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Franchising ’14: A Year in Review

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By Marianne Marchesi, Associate, MST Lawyers

2014 was a big year for franchising, with the new Franchising Code of Conduct (“the Code”) dominating most of the discussion. Litigation between franchisees and franchisors was rife and the Australian Competition and Consumer Commission (“the ACCC”) was more active than ever, with a number of investigations making their way to the Federal Court.

The New Code

The Exposure Draft of the new Code was released in April 2014. At the time, the Federal Government invited comments from industry stakeholders on the new Code, requesting that these be limited to the implementation of the new Code and not its technical aspects. The main concern raised by stakeholders was the issue of transitioning to the new Code. The concern was that the new Code would apply to franchise agreements entered into or renewed on or after 1 January 2015, meaning there would, in effect, be two Codes operating.

This was addressed when the new Code was released on 30 October 2014, as it provides that it applies to franchise agreements entered into on or after 1 October 1998. Further, the new Code provides for a transitional period, pursuant to which franchisors with an existing disclosure document may update the disclosure document by 31 October 2015 instead of 1 January 2015.

The key aspects of the new Code include:

  • introduction of an obligation of parties to a franchise agreement to act in good faith
  • reduced disclosure for master franchisors
  • prohibition on franchisors from requiring franchisees to incur significant capital expenditure
  • requirement for franchisors to maintain a separate bank account for the marketing fund
  • requirement for franchisors to provide prospective franchisees with an ‘Information Statement’
  • the introduction of penalties for breaches of the Code

For an in-depth summary of the new Code, see our article here.

Key Cases

There were a number of disputes between parties to franchise agreements in 2014, most centring around misleading and deceptive conduct and breaches of the Code.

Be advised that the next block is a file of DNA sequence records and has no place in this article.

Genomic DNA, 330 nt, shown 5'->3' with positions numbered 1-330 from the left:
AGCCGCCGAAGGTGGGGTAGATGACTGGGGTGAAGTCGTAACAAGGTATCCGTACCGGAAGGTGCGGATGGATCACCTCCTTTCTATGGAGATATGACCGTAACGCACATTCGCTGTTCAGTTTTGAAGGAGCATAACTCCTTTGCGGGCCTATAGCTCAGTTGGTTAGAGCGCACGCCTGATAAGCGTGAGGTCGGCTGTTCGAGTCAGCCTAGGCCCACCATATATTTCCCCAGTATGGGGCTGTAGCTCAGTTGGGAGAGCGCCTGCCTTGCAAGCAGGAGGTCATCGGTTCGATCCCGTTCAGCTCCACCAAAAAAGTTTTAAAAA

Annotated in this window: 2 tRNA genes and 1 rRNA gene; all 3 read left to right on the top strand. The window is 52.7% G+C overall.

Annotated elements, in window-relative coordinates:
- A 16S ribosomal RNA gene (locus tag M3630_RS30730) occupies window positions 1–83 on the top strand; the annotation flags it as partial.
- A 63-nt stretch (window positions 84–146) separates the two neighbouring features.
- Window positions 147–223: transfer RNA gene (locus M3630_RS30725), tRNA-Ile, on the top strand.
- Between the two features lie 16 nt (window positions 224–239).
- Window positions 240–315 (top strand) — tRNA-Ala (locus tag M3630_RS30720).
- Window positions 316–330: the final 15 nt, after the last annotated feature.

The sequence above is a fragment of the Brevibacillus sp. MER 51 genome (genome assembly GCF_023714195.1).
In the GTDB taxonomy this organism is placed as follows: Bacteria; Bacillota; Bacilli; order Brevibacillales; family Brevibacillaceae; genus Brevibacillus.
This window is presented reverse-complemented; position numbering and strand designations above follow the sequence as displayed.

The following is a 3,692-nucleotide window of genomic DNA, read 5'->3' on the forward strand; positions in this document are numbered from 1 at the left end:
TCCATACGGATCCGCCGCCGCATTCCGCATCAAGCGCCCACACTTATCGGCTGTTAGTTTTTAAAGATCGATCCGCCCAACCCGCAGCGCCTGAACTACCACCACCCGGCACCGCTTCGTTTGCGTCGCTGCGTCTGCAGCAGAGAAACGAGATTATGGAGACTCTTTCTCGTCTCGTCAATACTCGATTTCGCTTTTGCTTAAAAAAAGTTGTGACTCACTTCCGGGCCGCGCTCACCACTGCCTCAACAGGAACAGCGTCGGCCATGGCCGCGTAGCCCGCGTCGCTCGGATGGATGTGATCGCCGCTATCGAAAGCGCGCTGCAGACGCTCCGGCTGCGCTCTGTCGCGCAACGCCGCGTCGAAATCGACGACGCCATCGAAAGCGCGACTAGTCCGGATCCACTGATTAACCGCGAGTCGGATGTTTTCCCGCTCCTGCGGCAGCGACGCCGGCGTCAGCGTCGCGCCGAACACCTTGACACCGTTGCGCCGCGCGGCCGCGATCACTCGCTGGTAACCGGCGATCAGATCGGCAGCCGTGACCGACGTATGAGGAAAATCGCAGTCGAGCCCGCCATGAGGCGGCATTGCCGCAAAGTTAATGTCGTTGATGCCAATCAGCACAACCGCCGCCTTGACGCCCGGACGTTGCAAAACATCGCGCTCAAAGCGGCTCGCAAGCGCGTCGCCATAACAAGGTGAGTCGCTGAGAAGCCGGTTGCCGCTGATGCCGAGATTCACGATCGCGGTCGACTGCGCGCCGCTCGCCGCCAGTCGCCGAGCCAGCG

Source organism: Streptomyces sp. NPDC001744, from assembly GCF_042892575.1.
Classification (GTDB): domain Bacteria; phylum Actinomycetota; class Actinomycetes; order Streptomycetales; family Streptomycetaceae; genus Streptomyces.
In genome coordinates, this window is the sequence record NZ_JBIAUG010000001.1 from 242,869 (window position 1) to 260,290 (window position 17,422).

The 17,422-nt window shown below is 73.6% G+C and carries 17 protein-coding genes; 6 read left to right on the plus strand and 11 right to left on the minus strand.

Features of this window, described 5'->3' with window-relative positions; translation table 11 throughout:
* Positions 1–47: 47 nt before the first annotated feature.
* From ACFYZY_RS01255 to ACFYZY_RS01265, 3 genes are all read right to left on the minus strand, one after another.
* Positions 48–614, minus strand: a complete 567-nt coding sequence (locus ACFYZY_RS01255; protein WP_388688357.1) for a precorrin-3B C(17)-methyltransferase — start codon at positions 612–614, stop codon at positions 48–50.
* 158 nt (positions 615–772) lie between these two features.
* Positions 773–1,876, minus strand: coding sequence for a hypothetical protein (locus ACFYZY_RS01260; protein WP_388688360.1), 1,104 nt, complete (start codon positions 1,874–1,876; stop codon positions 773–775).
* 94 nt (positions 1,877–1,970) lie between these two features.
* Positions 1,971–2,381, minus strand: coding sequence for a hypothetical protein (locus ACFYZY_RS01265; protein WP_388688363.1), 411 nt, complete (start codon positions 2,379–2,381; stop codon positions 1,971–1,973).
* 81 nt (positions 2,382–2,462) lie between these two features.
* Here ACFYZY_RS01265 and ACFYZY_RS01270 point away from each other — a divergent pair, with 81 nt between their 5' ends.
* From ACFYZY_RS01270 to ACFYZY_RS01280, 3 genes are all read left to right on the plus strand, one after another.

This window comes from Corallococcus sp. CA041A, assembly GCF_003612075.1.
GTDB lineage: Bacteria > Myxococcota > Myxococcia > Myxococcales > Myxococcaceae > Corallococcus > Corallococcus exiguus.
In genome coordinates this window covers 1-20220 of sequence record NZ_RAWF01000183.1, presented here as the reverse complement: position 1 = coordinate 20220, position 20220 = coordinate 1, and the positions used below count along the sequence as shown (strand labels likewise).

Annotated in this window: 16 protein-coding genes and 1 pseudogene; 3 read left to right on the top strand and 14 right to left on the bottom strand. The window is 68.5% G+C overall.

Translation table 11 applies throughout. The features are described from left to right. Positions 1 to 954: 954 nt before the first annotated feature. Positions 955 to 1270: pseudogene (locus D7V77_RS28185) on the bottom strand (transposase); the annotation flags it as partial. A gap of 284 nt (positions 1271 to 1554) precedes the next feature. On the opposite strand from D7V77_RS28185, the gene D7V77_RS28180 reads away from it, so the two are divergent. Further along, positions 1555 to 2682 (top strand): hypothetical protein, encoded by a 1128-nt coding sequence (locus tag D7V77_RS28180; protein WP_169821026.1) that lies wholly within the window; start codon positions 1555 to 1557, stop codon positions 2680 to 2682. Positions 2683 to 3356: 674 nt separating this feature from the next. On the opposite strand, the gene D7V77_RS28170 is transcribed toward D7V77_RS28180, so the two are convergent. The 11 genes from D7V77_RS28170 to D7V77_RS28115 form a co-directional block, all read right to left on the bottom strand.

SPAR Licensing

In the Full Federal Court decision of SPAR Licensing Pty Ltd v MIS QLD Pty Ltd [2014]FCAFC 50, the Court found that SPAR (the franchisor) had breached the Code by not providing a current disclosure document.

In that case, SPAR provided its disclosure document to the franchisee in July 2010, with its financial statements for the 2008/2009 financial year. Approximately six months later in February 2011, the franchisee entered into the franchise agreement. Unbeknownst to the franchisee, SPAR’s financial position had significantly deteriorated during this time.

The Court held that SPAR had not provided a current disclosure document and therefore committed a material breach of the Code. Justice Buchanan and Justice Foster decided this on the basis that the disclosure document was not current at the time the franchise agreement was entered into. Justice Farrell, whilst coming to the same conclusion, held that as the financial statements were provided in relation to the 2008/2009 financial year and the disclosure document was provided in the first month of the 2010/2011 financial year, the disclosure document was not compliant with the Code. As a result, the Court set aside the franchise agreement.

Spanline

In the Federal Court case of RPR Maintenance Pty Ltd v Marmax Investments Pty Ltd [2014]FCA 409, restraint of trade clauses in a franchise agreement were considered.